Analysis

Whose data and development is it, anyway?

#AfricaDaySpecial

THREE years ago protests broke out in Dakar, Senegal. Led by a majority of young people, these protests were against the continued use of the CFA Franc, a France-backed currency used by some countries in both Central and West Africa. The basis of the protest was that CFA appears to benefit France and a handful of African elites while the majority of Africans who use the currency are struggling to make ends meet.

CFA originally translated to ‘Colonies francaises d’Afrique’ or, in English, French Colonies of Africa before it changed to, ‘Communaute francaise d’Afrique’- French Communities of Africa. Currently, Benin, Burkina Faso, Ivory Coast, Guinea-Bissau, Mali, Niger, Senegal and Togo make up the eight West African countries who use the currency. Cameroon, the Central African Republic, Chad, Congo, Equatorial Guinea and Gabon form the Central Africa bloc that uses the currency. This CFA emanates, of course, from the establishment of the French Zone (FZ), which came into effect as France rapidly granted numerous colonies independence in the wake of growing resistance in countries such as Algeria, for example and global defeats such as those encountered at Dien Bien Phu.

About the French Zone, academics such as Nicolas van de Walle have observed that “the FZ’s economic structures after independence promoted a specific political economy, with patterns of accumulation and redistribution that produced clear winners and losers and favoured a distinctive consumption model. State elites established ruling coalitions in each of the countries of the Zone on the basis of this political economy.” As it turns out, the winner is always France and the handful of African elites used to defend the use of the currency, and the losers are always the people in the countries listed above who thought independence would usher in an era of political freedom and economic prosperity.

The idea of the CFA franc was to turn it into “the functional equivalent of French francs on world money markets, although they are not in fact traded there. When reserves are positive, each central Bank is required to keep at least 65 per cent of its foreign currency reserves in French francs deposited in the operations account. When reserves are negative, convertibility is supported through the use of overdraft facilities on the same account. This means, in theory, that the French Treasury will cover any balance of payments deficits these countries develop,” de Walle writes. Of course, after France joined the Eurozone, the CFA franc was pegged against the Euro.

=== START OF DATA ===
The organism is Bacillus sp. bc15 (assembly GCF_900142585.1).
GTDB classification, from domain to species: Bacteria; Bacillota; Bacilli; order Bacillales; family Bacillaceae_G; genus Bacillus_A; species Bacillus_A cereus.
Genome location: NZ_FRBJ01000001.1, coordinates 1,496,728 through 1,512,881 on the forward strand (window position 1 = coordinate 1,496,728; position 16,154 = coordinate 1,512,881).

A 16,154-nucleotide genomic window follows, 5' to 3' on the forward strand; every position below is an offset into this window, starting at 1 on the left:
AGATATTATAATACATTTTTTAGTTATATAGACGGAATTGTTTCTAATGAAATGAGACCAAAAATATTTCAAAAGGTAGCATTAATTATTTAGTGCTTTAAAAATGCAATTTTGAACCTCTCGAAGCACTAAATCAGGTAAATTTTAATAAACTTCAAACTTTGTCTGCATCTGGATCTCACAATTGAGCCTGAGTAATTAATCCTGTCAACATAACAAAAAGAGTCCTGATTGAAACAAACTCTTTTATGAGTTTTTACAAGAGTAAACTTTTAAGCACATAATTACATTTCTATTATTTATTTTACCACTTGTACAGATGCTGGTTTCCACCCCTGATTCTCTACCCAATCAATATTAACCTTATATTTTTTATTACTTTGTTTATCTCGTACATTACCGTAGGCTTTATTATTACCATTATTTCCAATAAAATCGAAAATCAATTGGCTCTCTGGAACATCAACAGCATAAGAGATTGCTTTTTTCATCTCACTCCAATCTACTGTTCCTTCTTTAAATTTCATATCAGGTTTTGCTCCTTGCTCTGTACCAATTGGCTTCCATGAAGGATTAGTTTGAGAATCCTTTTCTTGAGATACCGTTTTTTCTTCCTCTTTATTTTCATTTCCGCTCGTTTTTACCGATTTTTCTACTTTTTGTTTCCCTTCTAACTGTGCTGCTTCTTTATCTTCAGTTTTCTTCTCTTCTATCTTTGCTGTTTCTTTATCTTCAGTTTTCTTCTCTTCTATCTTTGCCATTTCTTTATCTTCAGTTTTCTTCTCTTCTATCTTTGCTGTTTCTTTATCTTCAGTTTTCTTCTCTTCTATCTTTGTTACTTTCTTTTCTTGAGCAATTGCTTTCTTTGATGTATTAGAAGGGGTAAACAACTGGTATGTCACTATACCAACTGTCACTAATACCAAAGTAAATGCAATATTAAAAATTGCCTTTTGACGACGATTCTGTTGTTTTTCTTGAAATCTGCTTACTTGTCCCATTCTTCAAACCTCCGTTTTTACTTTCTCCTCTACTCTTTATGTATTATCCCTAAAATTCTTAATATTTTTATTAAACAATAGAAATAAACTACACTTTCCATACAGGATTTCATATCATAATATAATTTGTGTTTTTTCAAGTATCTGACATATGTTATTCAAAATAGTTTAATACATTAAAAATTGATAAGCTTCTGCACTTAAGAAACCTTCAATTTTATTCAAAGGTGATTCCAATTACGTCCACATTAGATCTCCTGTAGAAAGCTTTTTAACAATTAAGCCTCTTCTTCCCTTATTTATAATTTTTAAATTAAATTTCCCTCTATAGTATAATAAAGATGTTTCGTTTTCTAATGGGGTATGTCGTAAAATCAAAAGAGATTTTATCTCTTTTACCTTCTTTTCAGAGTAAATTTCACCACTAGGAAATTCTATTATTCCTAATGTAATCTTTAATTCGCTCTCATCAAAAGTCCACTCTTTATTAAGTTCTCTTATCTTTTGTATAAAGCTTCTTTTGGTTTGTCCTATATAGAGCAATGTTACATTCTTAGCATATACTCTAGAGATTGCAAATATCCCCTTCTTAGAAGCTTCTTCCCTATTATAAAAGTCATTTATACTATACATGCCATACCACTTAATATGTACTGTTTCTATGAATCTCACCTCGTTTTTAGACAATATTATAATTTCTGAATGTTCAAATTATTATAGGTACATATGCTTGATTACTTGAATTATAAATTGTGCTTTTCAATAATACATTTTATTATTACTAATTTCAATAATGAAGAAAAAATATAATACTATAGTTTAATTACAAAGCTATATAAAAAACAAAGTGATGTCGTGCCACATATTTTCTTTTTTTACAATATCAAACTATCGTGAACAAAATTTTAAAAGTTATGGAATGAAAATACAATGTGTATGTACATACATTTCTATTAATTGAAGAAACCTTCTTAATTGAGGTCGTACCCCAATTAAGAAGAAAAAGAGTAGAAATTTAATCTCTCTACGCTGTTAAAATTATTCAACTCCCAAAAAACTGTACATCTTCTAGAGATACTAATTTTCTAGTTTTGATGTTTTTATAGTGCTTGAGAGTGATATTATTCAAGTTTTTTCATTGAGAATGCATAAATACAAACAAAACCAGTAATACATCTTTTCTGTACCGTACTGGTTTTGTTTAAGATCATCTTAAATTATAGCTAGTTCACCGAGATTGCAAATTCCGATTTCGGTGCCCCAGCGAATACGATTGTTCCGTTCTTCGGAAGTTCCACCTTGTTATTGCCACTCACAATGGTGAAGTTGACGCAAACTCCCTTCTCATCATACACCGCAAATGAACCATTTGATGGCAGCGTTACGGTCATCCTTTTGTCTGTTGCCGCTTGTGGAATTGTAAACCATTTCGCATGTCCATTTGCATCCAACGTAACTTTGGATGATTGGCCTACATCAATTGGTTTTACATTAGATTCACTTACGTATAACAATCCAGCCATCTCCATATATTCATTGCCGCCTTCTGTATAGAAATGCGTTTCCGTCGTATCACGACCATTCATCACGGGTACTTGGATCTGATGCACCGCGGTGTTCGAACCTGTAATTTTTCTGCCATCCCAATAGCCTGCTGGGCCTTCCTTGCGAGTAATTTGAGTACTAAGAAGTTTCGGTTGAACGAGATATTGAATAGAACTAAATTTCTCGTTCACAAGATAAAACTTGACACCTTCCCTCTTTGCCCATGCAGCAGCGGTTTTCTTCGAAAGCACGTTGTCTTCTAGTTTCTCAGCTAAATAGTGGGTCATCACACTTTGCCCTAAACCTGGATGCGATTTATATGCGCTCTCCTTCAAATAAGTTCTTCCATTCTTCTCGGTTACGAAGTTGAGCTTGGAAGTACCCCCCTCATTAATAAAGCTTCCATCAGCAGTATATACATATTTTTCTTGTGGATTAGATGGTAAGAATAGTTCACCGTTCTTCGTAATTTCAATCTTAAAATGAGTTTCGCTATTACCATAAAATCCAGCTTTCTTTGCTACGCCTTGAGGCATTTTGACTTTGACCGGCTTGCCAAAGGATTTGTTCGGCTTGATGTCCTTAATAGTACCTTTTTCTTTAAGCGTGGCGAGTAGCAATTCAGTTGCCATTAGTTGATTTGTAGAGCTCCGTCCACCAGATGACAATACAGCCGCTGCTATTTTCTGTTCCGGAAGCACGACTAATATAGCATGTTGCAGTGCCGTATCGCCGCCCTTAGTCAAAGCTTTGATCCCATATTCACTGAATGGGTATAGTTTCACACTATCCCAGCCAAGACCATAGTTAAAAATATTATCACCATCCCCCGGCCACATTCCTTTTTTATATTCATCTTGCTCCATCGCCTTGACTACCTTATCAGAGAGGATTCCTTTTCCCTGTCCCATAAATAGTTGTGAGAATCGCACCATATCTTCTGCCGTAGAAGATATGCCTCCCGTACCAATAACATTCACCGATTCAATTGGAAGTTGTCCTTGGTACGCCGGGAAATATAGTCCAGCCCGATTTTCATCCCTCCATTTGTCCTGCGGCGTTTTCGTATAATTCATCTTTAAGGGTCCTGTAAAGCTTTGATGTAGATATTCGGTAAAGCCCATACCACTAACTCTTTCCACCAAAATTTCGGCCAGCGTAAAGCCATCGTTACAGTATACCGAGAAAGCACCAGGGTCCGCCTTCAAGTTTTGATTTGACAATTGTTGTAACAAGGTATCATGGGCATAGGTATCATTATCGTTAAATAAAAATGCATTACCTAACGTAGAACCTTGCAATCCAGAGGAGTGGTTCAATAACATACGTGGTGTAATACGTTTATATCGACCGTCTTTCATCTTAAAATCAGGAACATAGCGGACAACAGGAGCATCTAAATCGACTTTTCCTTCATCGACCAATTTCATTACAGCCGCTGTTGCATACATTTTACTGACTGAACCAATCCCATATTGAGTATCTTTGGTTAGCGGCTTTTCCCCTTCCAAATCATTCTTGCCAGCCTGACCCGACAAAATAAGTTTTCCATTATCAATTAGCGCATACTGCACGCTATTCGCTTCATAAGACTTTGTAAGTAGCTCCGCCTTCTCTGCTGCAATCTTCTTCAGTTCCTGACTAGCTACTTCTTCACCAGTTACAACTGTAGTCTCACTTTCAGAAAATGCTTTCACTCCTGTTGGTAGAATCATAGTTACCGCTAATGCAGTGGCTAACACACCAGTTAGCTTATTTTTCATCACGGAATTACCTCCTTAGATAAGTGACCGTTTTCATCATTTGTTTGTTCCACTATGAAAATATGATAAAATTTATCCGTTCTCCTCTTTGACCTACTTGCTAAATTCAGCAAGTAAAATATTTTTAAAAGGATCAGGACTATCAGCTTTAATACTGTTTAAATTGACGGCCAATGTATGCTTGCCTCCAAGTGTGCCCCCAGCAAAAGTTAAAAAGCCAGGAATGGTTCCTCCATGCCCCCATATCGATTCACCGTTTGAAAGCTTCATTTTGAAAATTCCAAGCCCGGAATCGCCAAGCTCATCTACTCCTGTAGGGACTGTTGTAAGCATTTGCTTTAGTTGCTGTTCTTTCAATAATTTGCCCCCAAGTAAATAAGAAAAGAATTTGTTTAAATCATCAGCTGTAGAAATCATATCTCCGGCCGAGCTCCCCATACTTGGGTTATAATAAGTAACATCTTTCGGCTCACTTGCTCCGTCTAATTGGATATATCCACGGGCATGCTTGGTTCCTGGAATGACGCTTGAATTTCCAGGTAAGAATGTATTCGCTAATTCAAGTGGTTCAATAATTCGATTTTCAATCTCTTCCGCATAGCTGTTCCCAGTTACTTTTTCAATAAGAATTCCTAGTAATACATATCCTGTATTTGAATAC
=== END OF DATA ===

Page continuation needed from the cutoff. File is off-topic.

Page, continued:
“In addition,” he continues, “membership in the Zone provide state elites with some key political advantages. One is the valuable added autonomy they have enjoyed vis-a-vis international banks and the ‘evil sisters’, the International Monetary Fund (IMF) and the World Bank, despite their often dismal economic record. France has often been instrumental in softening the conditionality of those institutions by interceding on behalf of African states and by providing infusions of capital into their economies at key times.” To be sure, de Walle was writing the above in 1991, and it was not until 2017 that one of the biggest resistances to use of the CFA franc was demonstrated by young people in West Africa, some of whom faced arrest, jail and harassment by authorities for their actions.

In 2019, there came in a ‘new’ currency that is highly-contested in Africa, and although it has no monetary attachment, it is quite valuable. Data has become an all-important tool to measure progress, or lack thereof, and thus make case either for or against chosen developmental trajectories.

IF Data is the currency of this century that must drive development, then one cannot help but be conscious of how reporting of such a valuable currency can also mirror racial prejudice, dishonesty and – quite frankly – colonial hangovers. Progressive African governments, such as that of Rwanda, must not allow themselves to be distracted by being drawn into debates and discussions with people who cared less at the height of the genocide against the Tutsi, and who now seek to masquerade as global torchbearers for development. Rwanda must stick to its own path, strengthen what is working and build a better life for future generations.

The French Zone, like many things imperialist, is in decline. In July 2019, several West African heads of state met in Abidjan, Ivory Coast, to discuss their exit from the CFA franc and introduce the ECO, a currency which ECOWAS seeks to launch in 2020. It has been a long time coming and there was resistance. If the currency, data and development choices being made are for the benefit of Africans, then Africa is finally on the right track!

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